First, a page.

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Re: [sig] Vlachs

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  • catweasle
    Thanks a lot Patricia! Since I posted to the group I have found the following reference in the Encyclopaedia Britannica which I include below. The Vlachs that
    Message 1 of 6 , Nov 2, 2000
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      Thanks a lot Patricia!

      Since I posted to the group I have found the following reference in the
      Encyclopaedia Britannica which I include below.
      The Vlachs that I came across in the Czech Republic are obviously a small
      pocket of these people which ended up in northern Moravia where I was.
      Thanks for your research and your interest.

      Best wishes,


      Vlachs - also called ROMANIAN, or RUMAN, member of a European people
      constituting the major element in the populations of Romania and Moldova, as
      well as smaller groups located throughout the Balkan Peninsula, south and
      west of the Danube River. Although their Slav neighbours gave them the name
      Volokh, from which the term Vlach is derived, the Vlachs call themselves
      Romani, Romeni, Rumeni, or Aromani.
      The Vlachs emerged into history in the European Middle Ages, primarily in
      the region south of the Danube. They traditionally claim to be descendants
      of the ancient Romans who in the 2nd and 3rd centuries AD occupied Dacia, a
      Roman province located in the regions of Transylvania and the Carpathian
      Mountains of modern Romania. Another theory suggests that their ancestors
      were a Thracian tribe, native to the Roman province of Dacia, which
      intermarried with the Roman colonists and assimilated their language and
      culture. After the Romans evacuated Dacia (AD 271), the area was subjected
      to a series of barbarian invasions. According to some scholars, the
      Romanized Dacians remained in the area, probably taking refuge in the
      Carpathian Mountains. They remained there for several centuries as shepherds
      and primitive farmers, until conditions settled and they returned to the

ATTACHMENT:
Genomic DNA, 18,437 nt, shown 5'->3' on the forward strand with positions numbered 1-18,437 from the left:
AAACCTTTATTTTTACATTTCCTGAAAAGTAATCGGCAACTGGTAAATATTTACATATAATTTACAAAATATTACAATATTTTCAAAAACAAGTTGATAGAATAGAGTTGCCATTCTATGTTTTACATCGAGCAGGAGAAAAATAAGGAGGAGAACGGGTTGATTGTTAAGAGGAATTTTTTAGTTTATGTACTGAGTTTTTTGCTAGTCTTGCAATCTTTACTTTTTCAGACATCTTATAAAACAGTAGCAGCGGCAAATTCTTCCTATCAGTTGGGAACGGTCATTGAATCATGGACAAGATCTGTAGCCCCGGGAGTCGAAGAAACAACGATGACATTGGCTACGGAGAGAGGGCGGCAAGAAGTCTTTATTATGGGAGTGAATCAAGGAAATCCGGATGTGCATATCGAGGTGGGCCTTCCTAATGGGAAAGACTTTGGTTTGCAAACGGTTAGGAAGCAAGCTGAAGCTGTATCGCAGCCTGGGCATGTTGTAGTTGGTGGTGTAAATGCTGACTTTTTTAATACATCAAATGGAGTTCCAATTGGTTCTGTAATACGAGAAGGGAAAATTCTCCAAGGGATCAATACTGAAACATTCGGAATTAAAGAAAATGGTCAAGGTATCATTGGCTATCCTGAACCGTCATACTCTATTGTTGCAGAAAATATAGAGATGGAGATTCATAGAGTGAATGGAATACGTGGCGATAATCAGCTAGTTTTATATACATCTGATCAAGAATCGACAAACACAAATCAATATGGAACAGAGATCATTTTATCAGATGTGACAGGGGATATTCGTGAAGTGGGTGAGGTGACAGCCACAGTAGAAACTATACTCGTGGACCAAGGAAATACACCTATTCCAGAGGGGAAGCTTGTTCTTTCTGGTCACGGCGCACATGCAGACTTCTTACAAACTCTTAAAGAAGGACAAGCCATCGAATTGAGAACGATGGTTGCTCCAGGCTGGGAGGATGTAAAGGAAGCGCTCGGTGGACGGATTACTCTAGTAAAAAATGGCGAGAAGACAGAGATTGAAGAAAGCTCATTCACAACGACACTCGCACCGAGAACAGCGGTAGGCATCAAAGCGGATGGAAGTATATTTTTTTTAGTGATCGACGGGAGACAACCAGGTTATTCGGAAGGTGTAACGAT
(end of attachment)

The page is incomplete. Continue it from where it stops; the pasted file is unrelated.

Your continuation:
The Romanized Dacian population may have moved south of the Danube when the
      Romans left Dacia. After the barbarian invasions subsided, the Vlachs, seen
      in this theory as a later group of immigrants, moved into the area from
      their Romanized homelands south of the Danube or elsewhere in the Balkans.
      This theory cites the major role the Vlachs played in the formation and
      development of the Second Bulgarian Empire (also known as the Empire of
      Vlachs and Bulgars; founded 1184) as evidence that the centre of the Vlach
      population had shifted south of the Danube.

      By the 13th century the Vlachs were re-established in the lands north of the
      Danube, including Transylvania, where they constituted the bulk of the
      peasant population. From Transylvania they migrated to Walachia ("Land of
      the Vlachs") and Moldavia, which became independent principalities in the
      13th and 14th centuries and combined to form Romania at the end of the 19th

      Other Vlachs migrated to other regions of the Balkan Peninsula. The
      Macedo-Vlachs, or Tzintzars, settled on the mountains of Thessaly. According
      to the 12th-century Byzantine historian Anna Comnena, they founded the
      independent state of Great Walachia, which covered the southern and central
      Pindus Mountain ranges and part of Macedonia. (After the establishment of
      the Latin Empire at Constantinople in 1204, Great Walachia was absorbed by
      the Greek Despotate of Epirus; later it was annexed by the Serbs, and in
      1393 it fell to the Turks.) Another Vlach settlement, called Little
      Walachia, was located in Aetolia and Acarnania. In addition, Vlachs known as
      Morlachs, or Mavrovlachi, inhabited areas in the mountains of Montenegro,
      Hercegovina, and northern Albania as well as on the southern coast of
      Dalmatia, where they founded Ragusa (modern Dubrovnik). In the 14th century
      some Morlachs moved northward into Croatia. In the 15th century others,
      later called Cici, settled in the Istrian Peninsula.

      Copyright 1994-1998 Encyclopaedia Britannica
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